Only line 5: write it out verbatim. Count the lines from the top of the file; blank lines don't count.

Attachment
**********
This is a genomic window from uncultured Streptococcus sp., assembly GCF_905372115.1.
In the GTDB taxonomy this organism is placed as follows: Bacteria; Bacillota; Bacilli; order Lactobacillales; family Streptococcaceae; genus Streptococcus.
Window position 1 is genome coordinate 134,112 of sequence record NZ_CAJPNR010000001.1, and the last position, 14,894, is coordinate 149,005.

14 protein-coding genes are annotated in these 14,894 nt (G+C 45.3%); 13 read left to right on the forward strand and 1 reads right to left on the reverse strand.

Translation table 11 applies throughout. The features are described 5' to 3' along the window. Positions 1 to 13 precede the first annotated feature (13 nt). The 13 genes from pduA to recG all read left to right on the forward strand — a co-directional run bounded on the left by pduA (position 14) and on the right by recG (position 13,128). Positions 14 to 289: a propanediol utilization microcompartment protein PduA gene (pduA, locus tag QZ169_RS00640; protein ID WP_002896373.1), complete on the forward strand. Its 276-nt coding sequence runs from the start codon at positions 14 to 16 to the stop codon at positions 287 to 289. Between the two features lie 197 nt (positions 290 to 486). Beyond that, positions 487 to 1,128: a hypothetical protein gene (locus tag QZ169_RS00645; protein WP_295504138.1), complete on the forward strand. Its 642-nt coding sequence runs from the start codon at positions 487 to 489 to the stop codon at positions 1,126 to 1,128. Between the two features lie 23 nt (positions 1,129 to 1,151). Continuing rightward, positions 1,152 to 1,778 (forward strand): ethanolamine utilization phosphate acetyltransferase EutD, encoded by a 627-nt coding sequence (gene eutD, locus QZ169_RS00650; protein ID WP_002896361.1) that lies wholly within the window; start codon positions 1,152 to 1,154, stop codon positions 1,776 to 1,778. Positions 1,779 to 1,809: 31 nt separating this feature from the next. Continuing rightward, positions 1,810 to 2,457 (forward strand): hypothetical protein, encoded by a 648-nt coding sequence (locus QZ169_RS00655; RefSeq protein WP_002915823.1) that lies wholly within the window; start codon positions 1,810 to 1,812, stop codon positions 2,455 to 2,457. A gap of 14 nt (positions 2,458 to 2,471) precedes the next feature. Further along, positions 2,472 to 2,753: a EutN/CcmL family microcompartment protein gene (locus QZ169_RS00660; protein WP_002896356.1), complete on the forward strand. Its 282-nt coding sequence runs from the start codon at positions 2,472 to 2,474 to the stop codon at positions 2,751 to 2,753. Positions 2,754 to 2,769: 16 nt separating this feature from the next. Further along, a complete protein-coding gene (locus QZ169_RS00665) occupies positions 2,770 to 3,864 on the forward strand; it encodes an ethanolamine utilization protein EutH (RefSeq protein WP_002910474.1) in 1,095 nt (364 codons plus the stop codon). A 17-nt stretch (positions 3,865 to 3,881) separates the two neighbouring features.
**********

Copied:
Translation table 11 applies throughout. The features are described 5' to 3' along the window. Positions 1 to 13 precede the first annotated feature (13 nt). The 13 genes from pduA to recG all read left to right on the forward strand — a co-directional run bounded on the left by pduA (position 14) and on the right by recG (position 13,128). Positions 14 to 289: a propanediol utilization microcompartment protein PduA gene (pduA, locus tag QZ169_RS00640; protein ID WP_002896373.1), complete on the forward strand. Its 276-nt coding sequence runs from the start codon at positions 14 to 16 to the stop codon at positions 287 to 289. Between the two features lie 197 nt (positions 290 to 486). Beyond that, positions 487 to 1,128: a hypothetical protein gene (locus tag QZ169_RS00645; protein WP_295504138.1), complete on the forward strand. Its 642-nt coding sequence runs from the start codon at positions 487 to 489 to the stop codon at positions 1,126 to 1,128. Between the two features lie 23 nt (positions 1,129 to 1,151). Continuing rightward, positions 1,152 to 1,778 (forward strand): ethanolamine utilization phosphate acetyltransferase EutD, encoded by a 627-nt coding sequence (gene eutD, locus QZ169_RS00650; protein ID WP_002896361.1) that lies wholly within the window; start codon positions 1,152 to 1,154, stop codon positions 1,776 to 1,778. Positions 1,779 to 1,809: 31 nt separating this feature from the next. Continuing rightward, positions 1,810 to 2,457 (forward strand): hypothetical protein, encoded by a 648-nt coding sequence (locus QZ169_RS00655; RefSeq protein WP_002915823.1) that lies wholly within the window; start codon positions 1,810 to 1,812, stop codon positions 2,455 to 2,457. A gap of 14 nt (positions 2,458 to 2,471) precedes the next feature. Further along, positions 2,472 to 2,753: a EutN/CcmL family microcompartment protein gene (locus QZ169_RS00660; protein WP_002896356.1), complete on the forward strand. Its 282-nt coding sequence runs from the start codon at positions 2,472 to 2,474 to the stop codon at positions 2,751 to 2,753. Positions 2,754 to 2,769: 16 nt separating this feature from the next. Further along, a complete protein-coding gene (locus QZ169_RS00665) occupies positions 2,770 to 3,864 on the forward strand; it encodes an ethanolamine utilization protein EutH (RefSeq protein WP_002910474.1) in 1,095 nt (364 codons plus the stop codon). A 17-nt stretch (positions 3,865 to 3,881) separates the two neighbouring features.